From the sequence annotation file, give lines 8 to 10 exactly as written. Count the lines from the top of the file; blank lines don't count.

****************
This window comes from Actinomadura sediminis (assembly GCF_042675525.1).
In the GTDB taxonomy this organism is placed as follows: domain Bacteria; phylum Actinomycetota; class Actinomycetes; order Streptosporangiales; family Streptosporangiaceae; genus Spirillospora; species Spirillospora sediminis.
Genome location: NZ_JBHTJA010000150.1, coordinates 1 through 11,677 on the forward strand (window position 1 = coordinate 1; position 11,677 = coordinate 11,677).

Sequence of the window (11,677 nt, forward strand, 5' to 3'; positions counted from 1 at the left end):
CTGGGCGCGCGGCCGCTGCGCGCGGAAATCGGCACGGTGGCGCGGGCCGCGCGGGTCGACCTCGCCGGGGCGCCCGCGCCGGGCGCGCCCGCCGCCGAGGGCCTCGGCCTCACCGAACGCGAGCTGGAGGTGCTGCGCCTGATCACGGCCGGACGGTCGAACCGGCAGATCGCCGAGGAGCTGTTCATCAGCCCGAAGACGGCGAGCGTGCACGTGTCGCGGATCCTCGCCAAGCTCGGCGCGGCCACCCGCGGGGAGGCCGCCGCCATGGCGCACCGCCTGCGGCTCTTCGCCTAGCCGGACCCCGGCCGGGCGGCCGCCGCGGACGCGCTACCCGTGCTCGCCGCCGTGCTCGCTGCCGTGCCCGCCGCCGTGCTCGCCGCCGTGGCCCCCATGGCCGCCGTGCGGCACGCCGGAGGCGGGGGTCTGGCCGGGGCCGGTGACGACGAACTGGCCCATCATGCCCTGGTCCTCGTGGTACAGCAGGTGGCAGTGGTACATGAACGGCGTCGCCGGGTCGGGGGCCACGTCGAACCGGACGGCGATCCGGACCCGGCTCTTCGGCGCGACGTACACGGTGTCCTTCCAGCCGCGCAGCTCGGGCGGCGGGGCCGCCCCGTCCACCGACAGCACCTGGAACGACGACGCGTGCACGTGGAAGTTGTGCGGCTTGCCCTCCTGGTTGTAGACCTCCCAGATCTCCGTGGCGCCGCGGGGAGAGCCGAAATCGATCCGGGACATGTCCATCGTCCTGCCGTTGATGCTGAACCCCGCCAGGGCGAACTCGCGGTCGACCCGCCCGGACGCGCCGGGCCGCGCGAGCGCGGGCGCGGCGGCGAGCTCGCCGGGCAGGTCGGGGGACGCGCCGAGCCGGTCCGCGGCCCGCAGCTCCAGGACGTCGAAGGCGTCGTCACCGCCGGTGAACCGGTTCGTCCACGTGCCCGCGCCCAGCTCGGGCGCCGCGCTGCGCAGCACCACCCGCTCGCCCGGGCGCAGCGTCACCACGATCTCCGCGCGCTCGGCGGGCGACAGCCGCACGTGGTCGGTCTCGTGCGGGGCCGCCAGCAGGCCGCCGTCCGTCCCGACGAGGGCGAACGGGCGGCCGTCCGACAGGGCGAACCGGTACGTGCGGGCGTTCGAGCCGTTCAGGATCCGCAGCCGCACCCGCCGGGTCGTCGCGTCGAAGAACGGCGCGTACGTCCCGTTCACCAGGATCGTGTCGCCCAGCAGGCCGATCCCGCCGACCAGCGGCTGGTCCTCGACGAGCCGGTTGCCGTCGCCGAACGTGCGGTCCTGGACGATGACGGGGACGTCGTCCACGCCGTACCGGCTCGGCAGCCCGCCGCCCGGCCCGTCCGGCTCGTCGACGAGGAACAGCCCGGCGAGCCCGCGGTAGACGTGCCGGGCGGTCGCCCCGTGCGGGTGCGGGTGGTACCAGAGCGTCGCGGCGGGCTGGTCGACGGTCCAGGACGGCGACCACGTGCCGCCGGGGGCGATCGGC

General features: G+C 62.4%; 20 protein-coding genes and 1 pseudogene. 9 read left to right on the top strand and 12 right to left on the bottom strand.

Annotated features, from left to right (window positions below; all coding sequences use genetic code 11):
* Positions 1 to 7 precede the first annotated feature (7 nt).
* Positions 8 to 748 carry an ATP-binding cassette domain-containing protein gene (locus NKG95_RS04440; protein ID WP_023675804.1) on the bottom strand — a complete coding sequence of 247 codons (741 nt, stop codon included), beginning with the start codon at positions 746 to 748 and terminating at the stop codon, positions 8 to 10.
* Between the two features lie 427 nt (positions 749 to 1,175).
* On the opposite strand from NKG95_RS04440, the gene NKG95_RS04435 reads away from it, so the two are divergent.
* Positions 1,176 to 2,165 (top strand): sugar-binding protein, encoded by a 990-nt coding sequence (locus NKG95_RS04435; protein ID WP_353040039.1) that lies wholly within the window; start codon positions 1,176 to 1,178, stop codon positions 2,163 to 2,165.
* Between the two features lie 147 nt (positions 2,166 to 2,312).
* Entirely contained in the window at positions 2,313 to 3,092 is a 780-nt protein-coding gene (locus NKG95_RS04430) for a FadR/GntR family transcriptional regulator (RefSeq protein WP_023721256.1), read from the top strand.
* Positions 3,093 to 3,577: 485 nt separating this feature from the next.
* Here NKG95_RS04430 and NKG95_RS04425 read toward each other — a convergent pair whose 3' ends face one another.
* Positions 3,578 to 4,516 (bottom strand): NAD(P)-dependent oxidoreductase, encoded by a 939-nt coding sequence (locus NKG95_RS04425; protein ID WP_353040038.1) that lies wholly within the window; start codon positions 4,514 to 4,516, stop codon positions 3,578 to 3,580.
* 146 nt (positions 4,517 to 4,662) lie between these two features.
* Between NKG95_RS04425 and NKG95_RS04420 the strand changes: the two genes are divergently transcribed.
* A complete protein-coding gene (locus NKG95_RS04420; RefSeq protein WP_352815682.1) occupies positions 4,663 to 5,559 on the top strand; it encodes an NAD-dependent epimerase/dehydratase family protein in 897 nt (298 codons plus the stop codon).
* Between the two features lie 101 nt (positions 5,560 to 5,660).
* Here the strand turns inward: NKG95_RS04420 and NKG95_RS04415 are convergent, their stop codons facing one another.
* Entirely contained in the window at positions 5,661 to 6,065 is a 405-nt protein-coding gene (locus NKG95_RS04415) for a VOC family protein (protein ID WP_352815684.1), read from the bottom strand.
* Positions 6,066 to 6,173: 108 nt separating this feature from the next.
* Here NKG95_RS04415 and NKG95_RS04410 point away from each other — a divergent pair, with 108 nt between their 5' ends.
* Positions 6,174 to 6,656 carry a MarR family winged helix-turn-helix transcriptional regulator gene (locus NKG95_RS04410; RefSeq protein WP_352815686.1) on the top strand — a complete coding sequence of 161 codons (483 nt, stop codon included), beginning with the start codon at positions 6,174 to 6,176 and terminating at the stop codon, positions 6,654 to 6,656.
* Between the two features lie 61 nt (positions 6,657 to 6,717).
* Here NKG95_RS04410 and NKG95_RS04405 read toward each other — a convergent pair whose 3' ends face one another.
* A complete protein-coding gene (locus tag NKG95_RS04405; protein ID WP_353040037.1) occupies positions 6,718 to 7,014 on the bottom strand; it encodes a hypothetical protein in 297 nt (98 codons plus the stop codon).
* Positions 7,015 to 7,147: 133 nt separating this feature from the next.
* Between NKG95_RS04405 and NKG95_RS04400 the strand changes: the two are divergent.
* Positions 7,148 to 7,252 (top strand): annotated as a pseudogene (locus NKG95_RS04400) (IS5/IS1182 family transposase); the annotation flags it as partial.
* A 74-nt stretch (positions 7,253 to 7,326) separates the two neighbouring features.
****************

* Positions 1 to 7 precede the first annotated feature (7 nt).
* Positions 8 to 748 carry an ATP-binding cassette domain-containing protein gene (locus NKG95_RS04440; protein ID WP_023675804.1) on the bottom strand — a complete coding sequence of 247 codons (741 nt, stop codon included), beginning with the start codon at positions 746 to 748 and terminating at the stop codon, positions 8 to 10.
* Between the two features lie 427 nt (positions 749 to 1,175).